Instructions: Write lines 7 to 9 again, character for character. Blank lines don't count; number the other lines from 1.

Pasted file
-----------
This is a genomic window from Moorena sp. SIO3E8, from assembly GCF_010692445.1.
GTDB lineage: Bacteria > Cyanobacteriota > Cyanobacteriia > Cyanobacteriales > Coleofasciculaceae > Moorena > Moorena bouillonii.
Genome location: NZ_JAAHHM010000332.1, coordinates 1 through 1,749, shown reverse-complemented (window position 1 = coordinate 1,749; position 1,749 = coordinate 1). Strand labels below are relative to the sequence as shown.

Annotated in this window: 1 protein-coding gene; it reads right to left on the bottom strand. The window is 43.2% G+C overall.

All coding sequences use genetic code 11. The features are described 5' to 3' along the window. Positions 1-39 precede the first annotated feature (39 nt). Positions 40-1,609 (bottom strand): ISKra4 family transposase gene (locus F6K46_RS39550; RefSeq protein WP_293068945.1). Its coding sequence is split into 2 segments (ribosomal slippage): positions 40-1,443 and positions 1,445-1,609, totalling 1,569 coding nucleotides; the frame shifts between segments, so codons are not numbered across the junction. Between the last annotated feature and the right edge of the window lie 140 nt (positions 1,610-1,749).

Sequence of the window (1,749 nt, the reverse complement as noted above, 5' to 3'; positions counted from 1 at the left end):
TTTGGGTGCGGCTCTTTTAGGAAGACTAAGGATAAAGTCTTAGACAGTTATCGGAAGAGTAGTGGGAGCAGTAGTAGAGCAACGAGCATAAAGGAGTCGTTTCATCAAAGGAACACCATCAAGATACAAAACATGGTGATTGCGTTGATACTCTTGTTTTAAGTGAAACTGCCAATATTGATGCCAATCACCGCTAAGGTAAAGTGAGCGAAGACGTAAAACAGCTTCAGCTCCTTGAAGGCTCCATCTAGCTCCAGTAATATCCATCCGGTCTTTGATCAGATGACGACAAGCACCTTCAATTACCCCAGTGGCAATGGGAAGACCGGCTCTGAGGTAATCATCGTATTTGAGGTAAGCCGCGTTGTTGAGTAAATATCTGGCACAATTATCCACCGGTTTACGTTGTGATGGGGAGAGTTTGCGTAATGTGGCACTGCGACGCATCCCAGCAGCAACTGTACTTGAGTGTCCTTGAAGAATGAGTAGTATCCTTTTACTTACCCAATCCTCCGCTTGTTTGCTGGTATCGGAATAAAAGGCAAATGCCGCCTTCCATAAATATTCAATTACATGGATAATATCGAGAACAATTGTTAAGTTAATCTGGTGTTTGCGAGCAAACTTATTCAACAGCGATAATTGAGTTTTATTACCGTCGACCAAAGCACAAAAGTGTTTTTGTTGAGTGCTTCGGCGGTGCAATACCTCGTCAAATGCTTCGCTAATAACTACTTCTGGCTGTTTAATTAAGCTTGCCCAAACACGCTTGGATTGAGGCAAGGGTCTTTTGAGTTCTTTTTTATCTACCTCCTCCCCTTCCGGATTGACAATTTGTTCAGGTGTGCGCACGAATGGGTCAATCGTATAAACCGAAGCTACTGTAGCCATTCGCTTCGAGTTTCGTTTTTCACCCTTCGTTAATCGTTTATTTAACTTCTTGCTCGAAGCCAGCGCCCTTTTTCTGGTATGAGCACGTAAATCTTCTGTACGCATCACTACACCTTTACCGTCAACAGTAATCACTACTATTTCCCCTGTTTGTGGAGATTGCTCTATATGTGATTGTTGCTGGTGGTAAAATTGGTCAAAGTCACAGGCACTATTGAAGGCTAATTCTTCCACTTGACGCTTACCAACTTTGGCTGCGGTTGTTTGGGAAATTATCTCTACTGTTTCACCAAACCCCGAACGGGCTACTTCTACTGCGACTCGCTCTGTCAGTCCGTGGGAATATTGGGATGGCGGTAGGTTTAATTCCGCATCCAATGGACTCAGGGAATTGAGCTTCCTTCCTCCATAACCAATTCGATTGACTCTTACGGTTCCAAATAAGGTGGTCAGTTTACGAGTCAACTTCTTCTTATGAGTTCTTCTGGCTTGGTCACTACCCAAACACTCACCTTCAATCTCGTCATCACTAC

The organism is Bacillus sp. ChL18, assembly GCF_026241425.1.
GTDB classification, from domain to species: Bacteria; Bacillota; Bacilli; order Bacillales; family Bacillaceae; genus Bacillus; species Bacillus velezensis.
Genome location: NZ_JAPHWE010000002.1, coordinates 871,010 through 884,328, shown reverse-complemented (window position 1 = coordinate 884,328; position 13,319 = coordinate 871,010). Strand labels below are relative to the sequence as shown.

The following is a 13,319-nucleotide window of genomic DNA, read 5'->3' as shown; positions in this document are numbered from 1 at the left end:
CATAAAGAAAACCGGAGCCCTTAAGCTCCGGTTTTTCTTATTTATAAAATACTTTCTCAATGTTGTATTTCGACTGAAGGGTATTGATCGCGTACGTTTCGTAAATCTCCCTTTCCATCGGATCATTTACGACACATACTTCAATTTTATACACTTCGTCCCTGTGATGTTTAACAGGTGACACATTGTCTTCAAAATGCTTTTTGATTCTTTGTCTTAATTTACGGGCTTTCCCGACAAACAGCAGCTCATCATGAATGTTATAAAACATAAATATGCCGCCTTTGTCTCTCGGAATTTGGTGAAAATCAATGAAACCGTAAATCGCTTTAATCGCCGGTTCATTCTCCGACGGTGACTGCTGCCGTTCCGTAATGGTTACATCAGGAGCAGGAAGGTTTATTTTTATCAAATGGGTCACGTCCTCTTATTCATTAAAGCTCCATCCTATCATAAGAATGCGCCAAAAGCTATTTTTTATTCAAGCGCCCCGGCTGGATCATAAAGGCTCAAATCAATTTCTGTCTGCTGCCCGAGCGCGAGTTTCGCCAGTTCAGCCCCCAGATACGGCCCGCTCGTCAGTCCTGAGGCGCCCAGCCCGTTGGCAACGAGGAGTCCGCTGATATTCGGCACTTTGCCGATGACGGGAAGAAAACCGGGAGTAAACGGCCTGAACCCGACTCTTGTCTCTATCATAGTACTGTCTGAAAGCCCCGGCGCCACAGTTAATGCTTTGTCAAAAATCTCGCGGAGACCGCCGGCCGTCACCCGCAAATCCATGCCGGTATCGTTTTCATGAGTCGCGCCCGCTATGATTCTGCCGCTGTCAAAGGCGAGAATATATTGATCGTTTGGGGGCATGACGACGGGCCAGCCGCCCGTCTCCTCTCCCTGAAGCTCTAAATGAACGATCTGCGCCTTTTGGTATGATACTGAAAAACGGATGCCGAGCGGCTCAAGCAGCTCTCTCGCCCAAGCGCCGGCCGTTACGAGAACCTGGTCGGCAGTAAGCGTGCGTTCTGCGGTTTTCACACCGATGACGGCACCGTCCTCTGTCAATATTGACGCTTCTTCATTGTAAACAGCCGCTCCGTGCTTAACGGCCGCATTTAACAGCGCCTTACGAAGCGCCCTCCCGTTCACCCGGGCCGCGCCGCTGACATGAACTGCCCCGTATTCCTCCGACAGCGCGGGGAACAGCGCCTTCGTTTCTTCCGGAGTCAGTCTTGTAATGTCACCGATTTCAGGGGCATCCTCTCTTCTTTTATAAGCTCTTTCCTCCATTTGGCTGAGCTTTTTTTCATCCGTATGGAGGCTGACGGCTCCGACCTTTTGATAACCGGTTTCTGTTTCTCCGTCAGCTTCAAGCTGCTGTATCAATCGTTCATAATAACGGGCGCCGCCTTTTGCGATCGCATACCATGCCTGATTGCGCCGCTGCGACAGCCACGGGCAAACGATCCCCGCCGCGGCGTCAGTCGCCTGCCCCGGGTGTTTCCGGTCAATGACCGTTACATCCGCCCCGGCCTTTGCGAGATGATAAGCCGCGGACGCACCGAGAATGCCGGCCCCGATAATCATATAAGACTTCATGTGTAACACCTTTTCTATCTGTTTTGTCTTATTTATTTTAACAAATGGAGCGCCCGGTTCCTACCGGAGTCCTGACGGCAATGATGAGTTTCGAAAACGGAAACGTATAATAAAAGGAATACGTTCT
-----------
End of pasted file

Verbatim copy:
TTTGGGTGCGGCTCTTTTAGGAAGACTAAGGATAAAGTCTTAGACAGTTATCGGAAGAGTAGTGGGAGCAGTAGTAGAGCAACGAGCATAAAGGAGTCGTTTCATCAAAGGAACACCATCAAGATACAAAACATGGTGATTGCGTTGATACTCTTGTTTTAAGTGAAACTGCCAATATTGATGCCAATCACCGCTAAGGTAAAGTGAGCGAAGACGTAAAACAGCTTCAGCTCCTTGAAGGCTCCATCTAGCTCCAGTAATATCCATCCGGTCTTTGATCAGATGACGACAAGCACCTTCAATTACCCCAGTGGCAATGGGAAGACCGGCTCTGAGGTAATCATCGTATTTGAGGTAAGCCGCGTTGTTGAGTAAATATCTGGCACAATTATCCACCGGTTTACGTTGTGATGGGGAGAGTTTGCGTAATGTGGCACTGCGACGCATCCCAGCAGCAACTGTACTTGAGTGTCCTTGAAGAATGAGTAGTATCCTTTTACTTACCCAATCCTCCGCTTGTTTGCTGGTATCGGAATAAAAGGCAAATGCCGCCTTCCATAAATATTCAATTACATGGATAATATCGAGAACAATTGTTAAGTTAATCTGGTGTTTGCGAGCAAACTTATTCAACAGCGATAATTGAGTTTTATTACCGTCGACCAAAGCACAAAAGTGTTTTTGTTGAGTGCTTCGGCGGTGCAATACCTCGTCAAATGCTTCGCTAATAACTACTTCTGGCTGTTTAATTAAGCTTGCCCAAACACGCTTGGATTGAGGCAAGGGTCTTTTGAGTTCTTTTTTATCTACCTCCTCCCCTTCCGGATTGACAATTTGTTCAGGTGTGCGCACGAATGGGTCAATCGTATAAACCGAAGCTACTGTAGCCATTCGCTTCGAGTTTCGTTTTTCACCCTTCGTTAATCGTTTATTTAACTTCTTGCTCGAAGCCAGCGCCCTTTTTCTGGTATGAGCACGTAAATCTTCTGTACGCATCACTACACCTTTACCGTCAACAGTAATCACTACTATTTCCCCTGTTTGTGGAGATTGCTCTATATGTGATTGTTGCTGGTGGTAAAATTGGTCAAAGTCACAGGCACTATTGAAGGCTAATTCTTCCACTTGACGCTTACCAACTTTGGCTGCGGTTGTTTGGGAAATTATCTCTACTGTTTCACCAAACCCCGAACGGGCTACTTCTACTGCGACTCGCTCTGTCAGTCCGTGGGAATATTGGGATGGCGGTAGGTTTAATTCCGCATCCAATGGACTCAGGGAATTGAGCTTCCTTCCTCCATAACCAATTCGATTGACTCTTACGGTTCCAAATAAGGTGGTCAGTTTACGAGTCAACTTCTTCTTATGAGTTCTTCTGGCTTGGTCACTACCCAAACACTCACCTTCAATCTCGTCATCACTAC

The organism is Bacillus sp. ChL18, assembly GCF_026241425.1.
GTDB classification, from domain to species: Bacteria; Bacillota; Bacilli; order Bacillales; family Bacillaceae; genus Bacillus; species Bacillus velezensis.